- The Washington Times - Sunday, October 12, 2003

The ACC could invite Boston College as its 12th member as soon as today, according to conference sources.

The nine university presidents will meet via teleconference to decide whether to expand to a 12th team as required by the NCAA to have a football championship game worth $9million annually. After failing to lure Notre Dame in recent weeks, the conference is returning to Boston College, which it spurned in June when it added Virginia Tech and Miami for 2004.

Maryland athletic director Debbie Yow said yesterday the school firmly supports inviting Boston College, just as it did in June when the Eagles failed to gain the needed seven of nine votes.

“We’ve always been in support of Boston College,” Yow said.

A renewed expansion push comes after an NCAA committee recently rejected the ACC’s appeal for a title game with less than the mandatory 12 teams. The championship is needed to make conference expansion financially worthwhile.

Boston College wants a quick resolution because the exit penalty from the Big East Conference is expected to swell from $2million to $5million. The increased fee, meant to discourage departures after the Big East lost Miami and Virginia Tech, could be confirmed in coming weeks. Currently, schools must pay $1million if they provide one year’s notice and $2million if they depart sooner.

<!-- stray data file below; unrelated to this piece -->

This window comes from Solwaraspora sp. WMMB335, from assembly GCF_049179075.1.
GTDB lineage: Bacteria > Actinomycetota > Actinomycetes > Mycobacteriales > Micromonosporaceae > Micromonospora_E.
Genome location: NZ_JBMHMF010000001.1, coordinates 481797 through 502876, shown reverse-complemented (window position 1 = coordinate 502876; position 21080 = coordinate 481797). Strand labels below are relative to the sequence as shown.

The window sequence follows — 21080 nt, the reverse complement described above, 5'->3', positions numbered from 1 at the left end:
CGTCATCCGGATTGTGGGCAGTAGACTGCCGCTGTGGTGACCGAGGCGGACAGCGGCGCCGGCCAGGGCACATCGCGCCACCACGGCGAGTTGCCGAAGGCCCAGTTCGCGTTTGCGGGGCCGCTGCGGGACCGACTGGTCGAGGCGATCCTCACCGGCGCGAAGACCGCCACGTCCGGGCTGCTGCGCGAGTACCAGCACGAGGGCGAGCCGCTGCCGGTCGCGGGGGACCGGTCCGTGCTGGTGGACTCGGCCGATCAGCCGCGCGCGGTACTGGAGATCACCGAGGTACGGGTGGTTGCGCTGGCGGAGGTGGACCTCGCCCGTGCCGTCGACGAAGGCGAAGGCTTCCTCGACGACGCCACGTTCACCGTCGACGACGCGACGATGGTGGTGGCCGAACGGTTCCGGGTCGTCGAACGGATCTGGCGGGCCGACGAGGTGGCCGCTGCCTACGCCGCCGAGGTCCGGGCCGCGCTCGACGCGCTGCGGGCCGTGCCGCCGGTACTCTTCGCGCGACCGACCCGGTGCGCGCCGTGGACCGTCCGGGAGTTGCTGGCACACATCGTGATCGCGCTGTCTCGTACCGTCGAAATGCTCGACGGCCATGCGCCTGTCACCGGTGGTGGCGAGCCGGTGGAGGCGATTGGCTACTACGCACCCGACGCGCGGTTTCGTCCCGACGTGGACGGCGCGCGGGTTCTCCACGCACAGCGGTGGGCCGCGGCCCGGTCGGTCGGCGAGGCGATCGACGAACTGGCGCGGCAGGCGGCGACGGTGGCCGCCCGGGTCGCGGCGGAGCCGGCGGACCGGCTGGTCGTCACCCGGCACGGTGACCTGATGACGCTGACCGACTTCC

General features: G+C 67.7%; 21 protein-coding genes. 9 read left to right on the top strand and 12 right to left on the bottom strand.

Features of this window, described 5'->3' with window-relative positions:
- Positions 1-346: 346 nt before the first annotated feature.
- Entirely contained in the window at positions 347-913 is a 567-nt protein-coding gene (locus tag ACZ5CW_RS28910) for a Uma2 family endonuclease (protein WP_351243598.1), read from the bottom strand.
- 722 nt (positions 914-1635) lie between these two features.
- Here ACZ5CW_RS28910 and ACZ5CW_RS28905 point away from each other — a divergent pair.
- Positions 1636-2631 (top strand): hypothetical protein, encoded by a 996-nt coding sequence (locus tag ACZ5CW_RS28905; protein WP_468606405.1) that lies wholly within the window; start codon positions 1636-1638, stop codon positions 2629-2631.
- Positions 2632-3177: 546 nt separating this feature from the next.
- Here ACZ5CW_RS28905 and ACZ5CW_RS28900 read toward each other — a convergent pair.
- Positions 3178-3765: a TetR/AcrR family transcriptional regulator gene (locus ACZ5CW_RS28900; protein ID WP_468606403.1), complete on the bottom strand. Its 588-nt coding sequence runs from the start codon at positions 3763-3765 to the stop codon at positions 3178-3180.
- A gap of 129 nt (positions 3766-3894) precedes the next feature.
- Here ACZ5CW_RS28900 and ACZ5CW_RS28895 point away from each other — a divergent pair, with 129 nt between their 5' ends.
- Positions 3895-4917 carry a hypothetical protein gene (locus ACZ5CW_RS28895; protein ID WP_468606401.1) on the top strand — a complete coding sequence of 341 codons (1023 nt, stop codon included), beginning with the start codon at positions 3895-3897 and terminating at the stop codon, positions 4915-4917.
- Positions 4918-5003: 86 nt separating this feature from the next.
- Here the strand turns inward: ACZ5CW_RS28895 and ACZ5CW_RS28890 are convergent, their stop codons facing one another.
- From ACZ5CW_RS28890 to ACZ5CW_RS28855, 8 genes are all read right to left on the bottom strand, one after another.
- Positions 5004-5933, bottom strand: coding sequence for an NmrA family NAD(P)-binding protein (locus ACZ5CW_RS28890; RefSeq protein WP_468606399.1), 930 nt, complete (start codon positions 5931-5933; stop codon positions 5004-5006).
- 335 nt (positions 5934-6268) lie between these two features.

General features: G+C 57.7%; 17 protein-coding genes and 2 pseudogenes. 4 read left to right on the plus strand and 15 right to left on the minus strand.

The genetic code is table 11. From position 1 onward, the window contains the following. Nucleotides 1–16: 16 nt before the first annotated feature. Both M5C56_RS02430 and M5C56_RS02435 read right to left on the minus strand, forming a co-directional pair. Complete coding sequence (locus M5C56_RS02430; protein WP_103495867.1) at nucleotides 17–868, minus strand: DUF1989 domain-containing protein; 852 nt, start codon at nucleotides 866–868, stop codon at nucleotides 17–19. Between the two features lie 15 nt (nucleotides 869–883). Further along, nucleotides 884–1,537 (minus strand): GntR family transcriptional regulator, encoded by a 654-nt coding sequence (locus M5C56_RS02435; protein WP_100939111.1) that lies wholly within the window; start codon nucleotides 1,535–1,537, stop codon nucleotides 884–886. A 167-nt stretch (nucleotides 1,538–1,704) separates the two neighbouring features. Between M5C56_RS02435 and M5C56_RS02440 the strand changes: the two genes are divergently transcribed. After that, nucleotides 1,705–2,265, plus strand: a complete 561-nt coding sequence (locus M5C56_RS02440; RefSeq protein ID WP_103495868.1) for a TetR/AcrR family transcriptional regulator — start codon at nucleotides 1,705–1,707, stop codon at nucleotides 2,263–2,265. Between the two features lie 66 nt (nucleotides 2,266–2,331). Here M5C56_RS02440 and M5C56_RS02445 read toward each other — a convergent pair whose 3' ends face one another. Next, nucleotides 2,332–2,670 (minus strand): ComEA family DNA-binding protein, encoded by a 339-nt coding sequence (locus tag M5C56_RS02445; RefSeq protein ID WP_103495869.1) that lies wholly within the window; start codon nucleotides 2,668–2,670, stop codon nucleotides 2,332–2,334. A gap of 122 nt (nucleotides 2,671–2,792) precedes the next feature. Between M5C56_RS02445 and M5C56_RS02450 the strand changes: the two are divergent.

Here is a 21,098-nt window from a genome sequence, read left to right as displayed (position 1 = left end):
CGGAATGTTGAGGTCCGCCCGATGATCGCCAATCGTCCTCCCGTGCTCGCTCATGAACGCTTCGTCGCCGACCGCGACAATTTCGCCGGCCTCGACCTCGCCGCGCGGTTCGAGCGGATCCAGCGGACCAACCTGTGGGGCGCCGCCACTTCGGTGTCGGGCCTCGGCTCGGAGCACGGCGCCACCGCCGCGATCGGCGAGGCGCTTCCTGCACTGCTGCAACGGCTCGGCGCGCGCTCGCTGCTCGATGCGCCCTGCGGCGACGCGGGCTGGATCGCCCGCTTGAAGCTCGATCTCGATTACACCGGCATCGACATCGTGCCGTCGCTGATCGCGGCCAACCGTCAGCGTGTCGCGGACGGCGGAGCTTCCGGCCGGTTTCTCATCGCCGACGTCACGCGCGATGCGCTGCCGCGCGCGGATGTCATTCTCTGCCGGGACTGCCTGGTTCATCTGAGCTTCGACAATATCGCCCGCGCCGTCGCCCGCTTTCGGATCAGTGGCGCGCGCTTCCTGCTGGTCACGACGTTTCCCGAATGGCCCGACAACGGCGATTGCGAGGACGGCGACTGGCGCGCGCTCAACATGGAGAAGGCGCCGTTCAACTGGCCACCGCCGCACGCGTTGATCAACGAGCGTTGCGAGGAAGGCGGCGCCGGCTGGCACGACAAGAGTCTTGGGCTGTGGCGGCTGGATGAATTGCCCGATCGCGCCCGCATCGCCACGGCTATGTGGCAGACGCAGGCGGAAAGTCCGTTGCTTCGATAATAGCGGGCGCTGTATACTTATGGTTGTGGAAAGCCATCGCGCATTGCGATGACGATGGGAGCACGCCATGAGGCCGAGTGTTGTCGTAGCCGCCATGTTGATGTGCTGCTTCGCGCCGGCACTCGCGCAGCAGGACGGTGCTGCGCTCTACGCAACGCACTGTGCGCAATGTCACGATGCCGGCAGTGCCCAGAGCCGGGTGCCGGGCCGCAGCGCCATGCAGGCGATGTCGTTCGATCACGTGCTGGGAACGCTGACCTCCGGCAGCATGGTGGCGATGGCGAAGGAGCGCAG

ACC athletic directors approved Boston College and Syracuse after site visits in June. However, both were unexpectedly rejected when Virginia Gov. Mark Warner forced the ACC to invite Virginia Tech in exchange for the University of Virginia’s needed approval for expansion. The surprise vote by conference presidents included Miami and Virginia Tech, but Boston College got only six of the seven needed votes.

However, Boston College officials subsequently said they would consider future admission and have declined recent Big East requests for a long-term commitment.

Boston College would join Maryland, Clemson, N.C. State, Wake Forest and Florida State in a northern division for football. Virginia, Virginia Tech, Miami, Georgia Tech, Duke and North Carolina would form the southern division. Men’s basketball would continue as one conference, though the 16-game schedule would limit some rivalries to once annually instead of the traditional home-and-home series.

Meanwhile, Connecticut Attorney General Richard Blumenthal said the Big East suit against the ACC for financial damages over luring two schools will be refiled Tuesday in another court. A Superior Court judge dismissed the suit Friday, saying the ACC didn’t have enough business dealings in Connecticut for it to be decided in its jurisdiction.

“We are dead set and determined to hold these individuals accountable for the harm done by the ACC,” Blumenthal said.

Big East members Connecticut, Rutgers, Pittsburgh and West Virginia claim they spent millions of dollars on their football programs based on a belief the current alliances would continue.

• This article is based in part on wire-service reports.

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